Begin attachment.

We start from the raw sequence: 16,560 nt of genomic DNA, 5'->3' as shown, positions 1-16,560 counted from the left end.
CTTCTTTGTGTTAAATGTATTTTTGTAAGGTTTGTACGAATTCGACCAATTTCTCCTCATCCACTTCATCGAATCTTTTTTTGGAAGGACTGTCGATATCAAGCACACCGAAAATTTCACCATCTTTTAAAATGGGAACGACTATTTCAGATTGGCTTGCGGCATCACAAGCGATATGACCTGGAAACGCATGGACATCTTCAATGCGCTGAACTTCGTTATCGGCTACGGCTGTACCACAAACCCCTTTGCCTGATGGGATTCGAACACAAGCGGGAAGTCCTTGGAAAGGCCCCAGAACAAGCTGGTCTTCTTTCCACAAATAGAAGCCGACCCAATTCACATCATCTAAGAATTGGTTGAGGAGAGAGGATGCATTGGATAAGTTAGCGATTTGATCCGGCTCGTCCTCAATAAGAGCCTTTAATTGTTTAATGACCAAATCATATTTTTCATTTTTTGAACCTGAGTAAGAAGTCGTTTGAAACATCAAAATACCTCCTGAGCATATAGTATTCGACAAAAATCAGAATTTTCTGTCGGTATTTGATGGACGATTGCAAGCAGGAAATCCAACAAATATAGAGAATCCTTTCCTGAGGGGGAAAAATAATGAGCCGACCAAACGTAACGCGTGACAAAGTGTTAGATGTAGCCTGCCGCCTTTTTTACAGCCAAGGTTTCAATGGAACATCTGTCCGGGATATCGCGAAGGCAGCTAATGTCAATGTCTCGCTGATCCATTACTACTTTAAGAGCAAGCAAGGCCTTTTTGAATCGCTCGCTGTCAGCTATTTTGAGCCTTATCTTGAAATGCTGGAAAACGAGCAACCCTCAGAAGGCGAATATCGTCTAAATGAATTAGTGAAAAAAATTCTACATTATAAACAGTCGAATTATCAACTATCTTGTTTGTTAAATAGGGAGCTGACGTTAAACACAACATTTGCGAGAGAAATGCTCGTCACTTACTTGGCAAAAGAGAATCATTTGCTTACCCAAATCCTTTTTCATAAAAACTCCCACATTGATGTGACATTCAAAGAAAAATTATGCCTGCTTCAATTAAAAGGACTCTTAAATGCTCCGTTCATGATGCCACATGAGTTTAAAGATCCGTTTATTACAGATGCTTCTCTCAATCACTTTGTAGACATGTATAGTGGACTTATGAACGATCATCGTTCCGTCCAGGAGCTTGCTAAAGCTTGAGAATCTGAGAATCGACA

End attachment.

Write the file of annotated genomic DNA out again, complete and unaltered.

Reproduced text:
We start from the raw sequence: 16,560 nt of genomic DNA, 5'->3' as shown, positions 1-16,560 counted from the left end.
CTTCTTTGTGTTAAATGTATTTTTGTAAGGTTTGTACGAATTCGACCAATTTCTCCTCATCCACTTCATCGAATCTTTTTTTGGAAGGACTGTCGATATCAAGCACACCGAAAATTTCACCATCTTTTAAAATGGGAACGACTATTTCAGATTGGCTTGCGGCATCACAAGCGATATGACCTGGAAACGCATGGACATCTTCAATGCGCTGAACTTCGTTATCGGCTACGGCTGTACCACAAACCCCTTTGCCTGATGGGATTCGAACACAAGCGGGAAGTCCTTGGAAAGGCCCCAGAACAAGCTGGTCTTCTTTCCACAAATAGAAGCCGACCCAATTCACATCATCTAAGAATTGGTTGAGGAGAGAGGATGCATTGGATAAGTTAGCGATTTGATCCGGCTCGTCCTCAATAAGAGCCTTTAATTGTTTAATGACCAAATCATATTTTTCATTTTTTGAACCTGAGTAAGAAGTCGTTTGAAACATCAAAATACCTCCTGAGCATATAGTATTCGACAAAAATCAGAATTTTCTGTCGGTATTTGATGGACGATTGCAAGCAGGAAATCCAACAAATATAGAGAATCCTTTCCTGAGGGGGAAAAATAATGAGCCGACCAAACGTAACGCGTGACAAAGTGTTAGATGTAGCCTGCCGCCTTTTTTACAGCCAAGGTTTCAATGGAACATCTGTCCGGGATATCGCGAAGGCAGCTAATGTCAATGTCTCGCTGATCCATTACTACTTTAAGAGCAAGCAAGGCCTTTTTGAATCGCTCGCTGTCAGCTATTTTGAGCCTTATCTTGAAATGCTGGAAAACGAGCAACCCTCAGAAGGCGAATATCGTCTAAATGAATTAGTGAAAAAAATTCTACATTATAAACAGTCGAATTATCAACTATCTTGTTTGTTAAATAGGGAGCTGACGTTAAACACAACATTTGCGAGAGAAATGCTCGTCACTTACTTGGCAAAAGAGAATCATTTGCTTACCCAAATCCTTTTTCATAAAAACTCCCACATTGATGTGACATTCAAAGAAAAATTATGCCTGCTTCAATTAAAAGGACTCTTAAATGCTCCGTTCATGATGCCACATGAGTTTAAAGATCCGTTTATTACAGATGCTTCTCTCAATCACTTTGTAGACATGTATAGTGGACTTATGAACGATCATCGTTCCGTCCAGGAGCTTGCTAAAGCTTGAGAATCTGAGAATCGACA